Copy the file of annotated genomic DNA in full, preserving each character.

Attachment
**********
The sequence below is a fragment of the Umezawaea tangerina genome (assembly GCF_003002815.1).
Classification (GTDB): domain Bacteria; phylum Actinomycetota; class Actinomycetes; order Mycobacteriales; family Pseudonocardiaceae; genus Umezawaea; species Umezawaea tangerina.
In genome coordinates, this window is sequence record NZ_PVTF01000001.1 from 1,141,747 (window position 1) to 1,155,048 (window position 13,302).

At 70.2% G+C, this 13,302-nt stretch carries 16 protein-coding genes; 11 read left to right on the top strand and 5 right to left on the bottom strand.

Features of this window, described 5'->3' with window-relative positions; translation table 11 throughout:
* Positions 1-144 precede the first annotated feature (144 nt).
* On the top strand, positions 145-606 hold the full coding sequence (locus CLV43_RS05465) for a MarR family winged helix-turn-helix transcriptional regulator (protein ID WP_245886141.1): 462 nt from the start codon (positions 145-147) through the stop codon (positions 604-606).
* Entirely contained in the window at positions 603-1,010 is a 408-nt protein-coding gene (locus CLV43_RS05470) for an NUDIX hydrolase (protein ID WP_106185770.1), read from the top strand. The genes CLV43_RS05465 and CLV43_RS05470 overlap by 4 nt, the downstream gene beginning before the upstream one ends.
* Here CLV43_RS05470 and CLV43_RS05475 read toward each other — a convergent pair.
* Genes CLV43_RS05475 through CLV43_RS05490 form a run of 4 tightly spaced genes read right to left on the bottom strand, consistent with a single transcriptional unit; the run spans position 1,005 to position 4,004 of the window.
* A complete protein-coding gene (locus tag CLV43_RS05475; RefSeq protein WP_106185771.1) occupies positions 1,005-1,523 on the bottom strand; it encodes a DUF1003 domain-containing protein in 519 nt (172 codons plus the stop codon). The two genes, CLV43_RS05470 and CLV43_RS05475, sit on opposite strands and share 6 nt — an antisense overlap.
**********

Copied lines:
The sequence below is a fragment of the Umezawaea tangerina genome (assembly GCF_003002815.1).
Classification (GTDB): domain Bacteria; phylum Actinomycetota; class Actinomycetes; order Mycobacteriales; family Pseudonocardiaceae; genus Umezawaea; species Umezawaea tangerina.
In genome coordinates, this window is sequence record NZ_PVTF01000001.1 from 1,141,747 (window position 1) to 1,155,048 (window position 13,302).

At 70.2% G+C, this 13,302-nt stretch carries 16 protein-coding genes; 11 read left to right on the top strand and 5 right to left on the bottom strand.

Features of this window, described 5'->3' with window-relative positions; translation table 11 throughout:
* Positions 1-144 precede the first annotated feature (144 nt).
* On the top strand, positions 145-606 hold the full coding sequence (locus CLV43_RS05465) for a MarR family winged helix-turn-helix transcriptional regulator (protein ID WP_245886141.1): 462 nt from the start codon (positions 145-147) through the stop codon (positions 604-606).
* Entirely contained in the window at positions 603-1,010 is a 408-nt protein-coding gene (locus CLV43_RS05470) for an NUDIX hydrolase (protein ID WP_106185770.1), read from the top strand. The genes CLV43_RS05465 and CLV43_RS05470 overlap by 4 nt, the downstream gene beginning before the upstream one ends.
* Here CLV43_RS05470 and CLV43_RS05475 read toward each other — a convergent pair.
* Genes CLV43_RS05475 through CLV43_RS05490 form a run of 4 tightly spaced genes read right to left on the bottom strand, consistent with a single transcriptional unit; the run spans position 1,005 to position 4,004 of the window.
* A complete protein-coding gene (locus tag CLV43_RS05475; RefSeq protein WP_106185771.1) occupies positions 1,005-1,523 on the bottom strand; it encodes a DUF1003 domain-containing protein in 519 nt (172 codons plus the stop codon). The two genes, CLV43_RS05470 and CLV43_RS05475, sit on opposite strands and share 6 nt — an antisense overlap.